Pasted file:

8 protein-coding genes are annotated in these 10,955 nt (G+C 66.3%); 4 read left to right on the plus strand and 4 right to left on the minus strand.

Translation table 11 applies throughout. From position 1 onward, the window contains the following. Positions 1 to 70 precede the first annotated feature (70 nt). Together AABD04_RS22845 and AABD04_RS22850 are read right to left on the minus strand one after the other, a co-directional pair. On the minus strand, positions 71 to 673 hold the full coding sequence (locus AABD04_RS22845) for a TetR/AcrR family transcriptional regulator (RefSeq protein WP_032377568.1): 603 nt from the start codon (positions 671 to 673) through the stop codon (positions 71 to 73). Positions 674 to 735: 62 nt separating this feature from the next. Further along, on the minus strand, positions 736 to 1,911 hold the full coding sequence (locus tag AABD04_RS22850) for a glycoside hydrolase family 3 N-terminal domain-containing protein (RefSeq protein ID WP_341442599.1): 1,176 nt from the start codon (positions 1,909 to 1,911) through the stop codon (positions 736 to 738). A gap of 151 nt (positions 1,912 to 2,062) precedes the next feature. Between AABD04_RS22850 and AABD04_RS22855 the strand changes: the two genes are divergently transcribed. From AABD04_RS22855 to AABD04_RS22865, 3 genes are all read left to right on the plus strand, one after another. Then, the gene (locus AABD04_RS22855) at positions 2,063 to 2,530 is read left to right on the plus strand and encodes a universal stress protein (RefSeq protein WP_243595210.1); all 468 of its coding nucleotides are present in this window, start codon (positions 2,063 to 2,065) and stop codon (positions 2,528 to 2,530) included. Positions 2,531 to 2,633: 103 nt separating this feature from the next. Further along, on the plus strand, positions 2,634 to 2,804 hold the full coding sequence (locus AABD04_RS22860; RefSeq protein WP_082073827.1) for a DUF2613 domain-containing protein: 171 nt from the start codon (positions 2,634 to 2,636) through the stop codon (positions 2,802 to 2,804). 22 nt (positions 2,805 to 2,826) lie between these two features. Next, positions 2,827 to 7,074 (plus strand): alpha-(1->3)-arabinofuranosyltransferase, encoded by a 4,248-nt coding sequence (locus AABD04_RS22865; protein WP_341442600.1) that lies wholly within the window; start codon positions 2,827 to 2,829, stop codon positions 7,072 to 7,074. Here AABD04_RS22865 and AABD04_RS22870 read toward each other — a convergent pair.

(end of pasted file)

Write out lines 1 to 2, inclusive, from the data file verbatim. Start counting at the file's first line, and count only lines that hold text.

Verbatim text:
8 protein-coding genes are annotated in these 10,955 nt (G+C 66.3%); 4 read left to right on the plus strand and 4 right to left on the minus strand.

Translation table 11 applies throughout. From position 1 onward, the window contains the following. Positions 1 to 70 precede the first annotated feature (70 nt). Together AABD04_RS22845 and AABD04_RS22850 are read right to left on the minus strand one after the other, a co-directional pair. On the minus strand, positions 71 to 673 hold the full coding sequence (locus AABD04_RS22845) for a TetR/AcrR family transcriptional regulator (RefSeq protein WP_032377568.1): 603 nt from the start codon (positions 671 to 673) through the stop codon (positions 71 to 73). Positions 674 to 735: 62 nt separating this feature from the next. Further along, on the minus strand, positions 736 to 1,911 hold the full coding sequence (locus tag AABD04_RS22850) for a glycoside hydrolase family 3 N-terminal domain-containing protein (RefSeq protein ID WP_341442599.1): 1,176 nt from the start codon (positions 1,909 to 1,911) through the stop codon (positions 736 to 738). A gap of 151 nt (positions 1,912 to 2,062) precedes the next feature. Between AABD04_RS22850 and AABD04_RS22855 the strand changes: the two genes are divergently transcribed. From AABD04_RS22855 to AABD04_RS22865, 3 genes are all read left to right on the plus strand, one after another. Then, the gene (locus AABD04_RS22855) at positions 2,063 to 2,530 is read left to right on the plus strand and encodes a universal stress protein (RefSeq protein WP_243595210.1); all 468 of its coding nucleotides are present in this window, start codon (positions 2,063 to 2,065) and stop codon (positions 2,528 to 2,530) included. Positions 2,531 to 2,633: 103 nt separating this feature from the next. Further along, on the plus strand, positions 2,634 to 2,804 hold the full coding sequence (locus AABD04_RS22860; RefSeq protein WP_082073827.1) for a DUF2613 domain-containing protein: 171 nt from the start codon (positions 2,634 to 2,636) through the stop codon (positions 2,802 to 2,804). 22 nt (positions 2,805 to 2,826) lie between these two features. Next, positions 2,827 to 7,074 (plus strand): alpha-(1->3)-arabinofuranosyltransferase, encoded by a 4,248-nt coding sequence (locus AABD04_RS22865; protein WP_341442600.1) that lies wholly within the window; start codon positions 2,827 to 2,829, stop codon positions 7,072 to 7,074. Here AABD04_RS22865 and AABD04_RS22870 read toward each other — a convergent pair.